The Blogosphere’s Alive, And Turning Japanese
The blogosphere has evolved into a living, breathing organism; the interrelated parts stemming from its bloggadocious heart have branched to include tags, vlogs, and podcasts. It even has its own virus – the splog. This evolution spurred Technorati’s Dave Sifry to redefine it as the "Live Web," growing not as fast as it was, but growing nonetheless.
|The Blogosphere’s Alive, And Turning Japanese|
For the past few years, Sifry has regularly addressed the "State of the Blogosphere." After an absence of such reports since October 2006, Sifry emerges from the Technorati mines with a chunkier version he’s calling the "State of the Live Web," detailing especially the explosion of tagging.
"The bottom line: we’re seeing explosive growth in the tags index," said Sifry. "People are clicking on tags, people are using tags, Google features tagged media in its results pages."
Sifry’s full report can be found at his "Sifry Alerts" blog, complete with charts and graphs to satisfy your need for statistical profundity. Technorati is tracking about 230 million tagged posts, which means over a third of posts indexed by the blog search engine use categorical indicators.
According to the report, Technorati is now tracking 70 million blogs, growing by 120,000 new blogs daily (worldwide), or nearly one and half per second. This is slower than it has been in past years, when the total blogosphere was doubling nearly twice as fast.
Slower doubling is just a normal growing pain, though, as numbers increase; after all it would take longer to make two elephants than two mice, if you’ll forgive the asinine analogy.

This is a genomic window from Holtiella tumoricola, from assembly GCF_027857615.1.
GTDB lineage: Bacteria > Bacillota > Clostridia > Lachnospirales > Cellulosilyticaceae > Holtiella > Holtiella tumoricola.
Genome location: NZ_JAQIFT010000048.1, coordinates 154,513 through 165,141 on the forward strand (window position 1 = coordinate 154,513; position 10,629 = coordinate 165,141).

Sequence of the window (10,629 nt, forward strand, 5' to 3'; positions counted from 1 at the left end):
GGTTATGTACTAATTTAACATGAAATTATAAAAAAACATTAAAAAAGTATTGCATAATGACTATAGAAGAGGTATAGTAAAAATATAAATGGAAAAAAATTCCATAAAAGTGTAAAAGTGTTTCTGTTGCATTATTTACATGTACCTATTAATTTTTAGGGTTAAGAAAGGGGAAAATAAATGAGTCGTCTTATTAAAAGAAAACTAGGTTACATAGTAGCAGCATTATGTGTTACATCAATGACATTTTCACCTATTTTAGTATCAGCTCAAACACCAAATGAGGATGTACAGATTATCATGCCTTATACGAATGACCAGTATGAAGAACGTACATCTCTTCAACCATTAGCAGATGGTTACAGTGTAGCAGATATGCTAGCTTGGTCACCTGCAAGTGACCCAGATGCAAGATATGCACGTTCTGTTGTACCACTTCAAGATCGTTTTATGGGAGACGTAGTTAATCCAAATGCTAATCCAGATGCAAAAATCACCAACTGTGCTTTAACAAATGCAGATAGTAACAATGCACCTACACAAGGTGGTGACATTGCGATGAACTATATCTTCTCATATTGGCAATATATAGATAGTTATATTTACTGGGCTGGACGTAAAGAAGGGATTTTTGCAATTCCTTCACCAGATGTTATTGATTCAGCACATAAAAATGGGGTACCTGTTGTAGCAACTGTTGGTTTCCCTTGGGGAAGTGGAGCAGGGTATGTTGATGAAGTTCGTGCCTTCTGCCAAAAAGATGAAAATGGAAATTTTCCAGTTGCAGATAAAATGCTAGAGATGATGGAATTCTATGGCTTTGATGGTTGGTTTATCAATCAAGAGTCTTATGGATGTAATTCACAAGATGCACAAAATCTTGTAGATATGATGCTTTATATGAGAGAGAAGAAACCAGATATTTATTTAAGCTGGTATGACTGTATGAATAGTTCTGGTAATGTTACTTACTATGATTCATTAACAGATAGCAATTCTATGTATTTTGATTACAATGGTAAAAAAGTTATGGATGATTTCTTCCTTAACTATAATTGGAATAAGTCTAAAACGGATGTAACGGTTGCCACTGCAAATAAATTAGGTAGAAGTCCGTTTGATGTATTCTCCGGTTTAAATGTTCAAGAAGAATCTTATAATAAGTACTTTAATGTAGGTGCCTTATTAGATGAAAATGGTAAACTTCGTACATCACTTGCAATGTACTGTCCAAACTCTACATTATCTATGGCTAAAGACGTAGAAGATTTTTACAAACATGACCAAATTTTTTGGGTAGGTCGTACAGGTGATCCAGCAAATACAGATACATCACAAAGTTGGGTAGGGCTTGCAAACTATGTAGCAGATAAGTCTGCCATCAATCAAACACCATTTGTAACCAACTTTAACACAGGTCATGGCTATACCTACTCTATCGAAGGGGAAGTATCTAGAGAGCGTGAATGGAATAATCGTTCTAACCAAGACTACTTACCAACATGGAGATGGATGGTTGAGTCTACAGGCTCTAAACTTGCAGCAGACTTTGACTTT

But don’t give any credit for growth to splogs (spam blogs), which have also been thriving in recent months, growing like a termite swarm at 3,000 to 7000 new splogs daily. December, when peace and goodwill are transfused with greed and ego-gasmic self-entitlement, splog counts rise to about 11,000 daily.
Sifry says Technorati removed 341,000 splogs from its index in December alone.
One of the more interesting parts of the report is the increased acceptance of blogs as media sources. Just six months previous, only 12 blogs made it into the top 100 Internet sites list. As of April, the number of blogs on the list increased to 22.
"Blogs continue to become more and more viable news and information outlets," he said.
But don’t expect them to all be in English. While 36 percent of all blog post are Anglo-centric, that’s less than before when the International Language enjoyed 39 percent of the conversation. Japanese is now the most-used language of the blogosphere, accounting for 37 percent of all posts, up from 33 percent.
English and Japanese are followed by Chinese and Italian, with Farsi making it into the top ten for the first time.